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School Experience Reflection Journal

Educational Psychology
Ashlee Karsteter
School: Manchester Elementary
Grade Level: K, 2

30 March 2015
Teacher: Teke, Macke
General Education

Chapter 4: Complex Cognitive Processes


Self-regulation is the process of taking control of and
evaluating ones own learning and behavior. It is an important
skill for learners to internalize. Reread some sections of
Chapter 4, especially p. 111-115. Explain two teaching
strategies that you used while tutoring or working with the
students, which would promote self-regulated behavior in the
students.
Response: While working with students, I promoted self-regulation by
practicing perspective taking. For instance, I told a student that it was
time for him to go outside, but he wasnt going to be upset when the
bell rang to come back in because he would not have long outside.
Another example is that when I asked a child to move his clip down for
not following directions, it meant that he would not get to take his toy
outside for recess. When he went to move his clip, I reminded him that
he would not be taking his toy outside and that it was a choice he
made when he chose to not follow directions. In reminding students of
the proper response, I am teaching self-regulation. In addition, when
tutoring students, we teach social cues. A student came up to me
upset because another student had stolen his eraser. In reality, a
student took it off his desk to borrow and would return it, but had not
asked for permission. I asked both students to come speak to me and
explained to one that we must first ask permission and then the other
would share and not be upset. I did explain to the upset student that it
was not a reason to be crying and that he was not hurt. All issues were
diffused.
Reflection: Something I have started doing recently when a student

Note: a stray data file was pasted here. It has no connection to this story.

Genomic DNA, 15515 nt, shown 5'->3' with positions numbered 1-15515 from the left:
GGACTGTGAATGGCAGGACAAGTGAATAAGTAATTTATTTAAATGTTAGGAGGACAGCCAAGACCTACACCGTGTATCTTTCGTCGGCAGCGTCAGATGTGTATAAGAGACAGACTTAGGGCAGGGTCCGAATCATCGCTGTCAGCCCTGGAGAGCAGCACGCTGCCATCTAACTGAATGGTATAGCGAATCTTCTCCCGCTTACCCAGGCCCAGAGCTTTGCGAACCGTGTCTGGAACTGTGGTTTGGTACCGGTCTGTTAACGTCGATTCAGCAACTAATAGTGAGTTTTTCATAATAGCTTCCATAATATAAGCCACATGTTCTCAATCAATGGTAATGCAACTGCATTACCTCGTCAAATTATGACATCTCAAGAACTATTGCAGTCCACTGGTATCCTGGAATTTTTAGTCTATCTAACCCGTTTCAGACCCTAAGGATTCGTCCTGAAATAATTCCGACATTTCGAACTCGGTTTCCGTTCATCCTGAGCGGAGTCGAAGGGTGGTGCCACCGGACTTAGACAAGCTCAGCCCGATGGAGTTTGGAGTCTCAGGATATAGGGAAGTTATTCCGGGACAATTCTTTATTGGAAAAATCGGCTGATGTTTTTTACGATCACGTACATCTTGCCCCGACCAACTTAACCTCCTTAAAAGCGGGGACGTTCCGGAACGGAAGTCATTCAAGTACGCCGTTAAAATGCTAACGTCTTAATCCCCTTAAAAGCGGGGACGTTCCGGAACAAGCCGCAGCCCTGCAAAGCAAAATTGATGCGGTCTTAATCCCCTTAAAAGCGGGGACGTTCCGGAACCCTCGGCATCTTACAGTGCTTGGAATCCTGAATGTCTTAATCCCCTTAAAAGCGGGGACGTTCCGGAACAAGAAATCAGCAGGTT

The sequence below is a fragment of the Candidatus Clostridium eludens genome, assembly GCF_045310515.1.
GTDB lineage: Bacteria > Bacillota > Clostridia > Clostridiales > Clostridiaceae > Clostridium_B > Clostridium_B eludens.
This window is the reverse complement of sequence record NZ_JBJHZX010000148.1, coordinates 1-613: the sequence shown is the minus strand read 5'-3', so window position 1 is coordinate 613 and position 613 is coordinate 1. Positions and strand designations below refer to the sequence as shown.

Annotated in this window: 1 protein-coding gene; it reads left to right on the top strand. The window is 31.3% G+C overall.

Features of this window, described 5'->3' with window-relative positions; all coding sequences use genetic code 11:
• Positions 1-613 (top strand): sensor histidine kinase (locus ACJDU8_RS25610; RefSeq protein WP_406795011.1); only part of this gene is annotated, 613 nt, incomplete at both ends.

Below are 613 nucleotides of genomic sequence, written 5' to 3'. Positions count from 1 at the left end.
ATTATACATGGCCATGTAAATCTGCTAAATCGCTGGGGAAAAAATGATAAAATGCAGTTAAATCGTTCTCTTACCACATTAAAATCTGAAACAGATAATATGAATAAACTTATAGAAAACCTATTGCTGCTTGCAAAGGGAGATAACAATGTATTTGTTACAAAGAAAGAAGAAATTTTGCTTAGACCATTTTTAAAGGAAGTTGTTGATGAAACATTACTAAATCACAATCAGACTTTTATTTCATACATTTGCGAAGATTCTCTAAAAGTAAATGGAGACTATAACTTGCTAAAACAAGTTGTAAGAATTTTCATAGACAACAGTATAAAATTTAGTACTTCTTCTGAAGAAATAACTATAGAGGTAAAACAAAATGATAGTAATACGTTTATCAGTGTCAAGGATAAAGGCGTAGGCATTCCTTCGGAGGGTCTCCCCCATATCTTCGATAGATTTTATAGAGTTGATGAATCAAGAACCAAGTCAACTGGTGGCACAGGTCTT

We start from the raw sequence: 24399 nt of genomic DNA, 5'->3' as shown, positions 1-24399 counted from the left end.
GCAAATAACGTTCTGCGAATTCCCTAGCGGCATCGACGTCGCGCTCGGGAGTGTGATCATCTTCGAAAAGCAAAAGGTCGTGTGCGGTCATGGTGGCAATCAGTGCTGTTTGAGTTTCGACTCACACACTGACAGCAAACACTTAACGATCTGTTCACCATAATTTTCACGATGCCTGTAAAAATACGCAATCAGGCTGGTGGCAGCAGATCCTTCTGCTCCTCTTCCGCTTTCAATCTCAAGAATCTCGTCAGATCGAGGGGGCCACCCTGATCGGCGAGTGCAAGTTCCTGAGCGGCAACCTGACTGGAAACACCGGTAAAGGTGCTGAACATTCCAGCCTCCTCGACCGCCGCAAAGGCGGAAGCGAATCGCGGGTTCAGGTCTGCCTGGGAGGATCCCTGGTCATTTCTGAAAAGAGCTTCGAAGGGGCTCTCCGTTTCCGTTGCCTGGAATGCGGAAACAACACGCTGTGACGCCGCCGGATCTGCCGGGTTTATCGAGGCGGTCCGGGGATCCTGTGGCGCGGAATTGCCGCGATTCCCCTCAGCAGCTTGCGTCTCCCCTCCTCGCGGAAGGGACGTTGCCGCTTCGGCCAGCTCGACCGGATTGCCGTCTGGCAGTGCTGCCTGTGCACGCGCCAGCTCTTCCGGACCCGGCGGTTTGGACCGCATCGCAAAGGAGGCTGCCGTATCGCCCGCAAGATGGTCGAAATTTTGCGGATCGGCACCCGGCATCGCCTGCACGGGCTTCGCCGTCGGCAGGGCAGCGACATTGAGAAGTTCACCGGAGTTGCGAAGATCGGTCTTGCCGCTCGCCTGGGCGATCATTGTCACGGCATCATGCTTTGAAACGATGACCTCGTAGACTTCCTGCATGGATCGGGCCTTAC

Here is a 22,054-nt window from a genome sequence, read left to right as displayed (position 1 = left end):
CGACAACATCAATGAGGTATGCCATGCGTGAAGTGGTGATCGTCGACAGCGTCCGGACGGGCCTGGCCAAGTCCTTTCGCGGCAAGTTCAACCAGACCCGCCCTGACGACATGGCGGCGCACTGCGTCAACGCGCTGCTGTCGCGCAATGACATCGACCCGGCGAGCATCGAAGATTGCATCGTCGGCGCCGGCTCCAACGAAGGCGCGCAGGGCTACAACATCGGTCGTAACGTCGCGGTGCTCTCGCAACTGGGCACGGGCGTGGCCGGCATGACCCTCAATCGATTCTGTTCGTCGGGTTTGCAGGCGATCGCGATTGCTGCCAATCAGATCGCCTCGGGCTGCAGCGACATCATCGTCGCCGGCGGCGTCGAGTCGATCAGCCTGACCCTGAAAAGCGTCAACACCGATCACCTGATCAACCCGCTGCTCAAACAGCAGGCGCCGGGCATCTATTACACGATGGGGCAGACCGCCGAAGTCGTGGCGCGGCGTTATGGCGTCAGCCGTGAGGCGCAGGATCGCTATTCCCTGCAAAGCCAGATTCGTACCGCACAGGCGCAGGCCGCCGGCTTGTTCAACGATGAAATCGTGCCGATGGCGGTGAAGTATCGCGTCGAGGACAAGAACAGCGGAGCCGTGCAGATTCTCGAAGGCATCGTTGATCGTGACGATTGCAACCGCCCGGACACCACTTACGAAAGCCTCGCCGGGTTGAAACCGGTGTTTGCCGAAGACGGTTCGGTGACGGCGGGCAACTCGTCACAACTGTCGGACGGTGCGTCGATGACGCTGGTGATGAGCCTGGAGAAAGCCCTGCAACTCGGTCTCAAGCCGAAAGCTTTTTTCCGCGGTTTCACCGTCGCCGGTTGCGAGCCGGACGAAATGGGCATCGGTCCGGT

approaches me very upset is first asking them to take a deep breath.
When they do this, most of the time, they immediately calm down so
that they can be understood. This allows me to better communicate
with the students. When looking back at the situation, I wish I wouldve
asked the student who was very upset over the eraser to take a deep
breath. But, when working with little ones, everything is a big deal to
them. They have to be taught what is considered an emergency.
Chapter 5: Cognitive Development

Chapter 5 examines cognitive development and intelligence.


Think about your interactions with the student in the grade
level of your placement. Think about the teaching strategies
you used during tutoring or working with the students. Explain
whether or not the teaching strategies that you employed
encouraged development or logical thinking abilities. Identify
types of activities that are enhancing intellectual
development. What activities did you use to exemplify ways of
addressing multiple intelligences? You may want to revisit
multiple intelligences.
Response: I worked with a small group of boys in the hallway, and
together, we sorted shapes. We sorted shapes by: Size, Color, Shape,
and Thickness. Everything was going fine until we came to sorting and
differentiating the shapes in regards to their thickness. In the 15
minutes I spent on teaching them how to differentiate between
thickness, I was able to touch and enhance understanding based on
several different intelligences from the Multiple Intelligences list. In